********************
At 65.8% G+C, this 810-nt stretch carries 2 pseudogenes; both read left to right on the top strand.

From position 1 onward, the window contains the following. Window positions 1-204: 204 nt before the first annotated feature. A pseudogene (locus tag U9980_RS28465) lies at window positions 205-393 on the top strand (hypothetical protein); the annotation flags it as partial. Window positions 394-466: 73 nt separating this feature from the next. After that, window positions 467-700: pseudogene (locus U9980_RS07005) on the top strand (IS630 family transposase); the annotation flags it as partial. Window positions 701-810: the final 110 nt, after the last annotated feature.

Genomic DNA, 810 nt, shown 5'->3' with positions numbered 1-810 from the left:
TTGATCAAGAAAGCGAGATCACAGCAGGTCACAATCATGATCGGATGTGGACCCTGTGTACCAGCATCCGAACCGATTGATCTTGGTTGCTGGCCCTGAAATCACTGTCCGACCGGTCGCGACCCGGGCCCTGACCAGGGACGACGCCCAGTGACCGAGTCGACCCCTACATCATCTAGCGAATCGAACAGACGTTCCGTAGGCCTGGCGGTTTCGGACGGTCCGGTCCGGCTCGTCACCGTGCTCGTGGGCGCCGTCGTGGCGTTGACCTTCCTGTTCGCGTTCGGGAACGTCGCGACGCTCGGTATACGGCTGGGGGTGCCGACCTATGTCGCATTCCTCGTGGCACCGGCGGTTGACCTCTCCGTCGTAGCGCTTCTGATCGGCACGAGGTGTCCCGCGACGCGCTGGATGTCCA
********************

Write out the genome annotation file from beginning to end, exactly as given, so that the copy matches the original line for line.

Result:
At 65.8% G+C, this 810-nt stretch carries 2 pseudogenes; both read left to right on the top strand.

From position 1 onward, the window contains the following. Window positions 1-204: 204 nt before the first annotated feature. A pseudogene (locus tag U9980_RS28465) lies at window positions 205-393 on the top strand (hypothetical protein); the annotation flags it as partial. Window positions 394-466: 73 nt separating this feature from the next. After that, window positions 467-700: pseudogene (locus U9980_RS07005) on the top strand (IS630 family transposase); the annotation flags it as partial. Window positions 701-810: the final 110 nt, after the last annotated feature.

Genomic DNA, 810 nt, shown 5'->3' with positions numbered 1-810 from the left:
TTGATCAAGAAAGCGAGATCACAGCAGGTCACAATCATGATCGGATGTGGACCCTGTGTACCAGCATCCGAACCGATTGATCTTGGTTGCTGGCCCTGAAATCACTGTCCGACCGGTCGCGACCCGGGCCCTGACCAGGGACGACGCCCAGTGACCGAGTCGACCCCTACATCATCTAGCGAATCGAACAGACGTTCCGTAGGCCTGGCGGTTTCGGACGGTCCGGTCCGGCTCGTCACCGTGCTCGTGGGCGCCGTCGTGGCGTTGACCTTCCTGTTCGCGTTCGGGAACGTCGCGACGCTCGGTATACGGCTGGGGGTGCCGACCTATGTCGCATTCCTCGTGGCACCGGCGGTTGACCTCTCCGTCGTAGCGCTTCTGATCGGCACGAGGTGTCCCGCGACGCGCTGGATGTCCA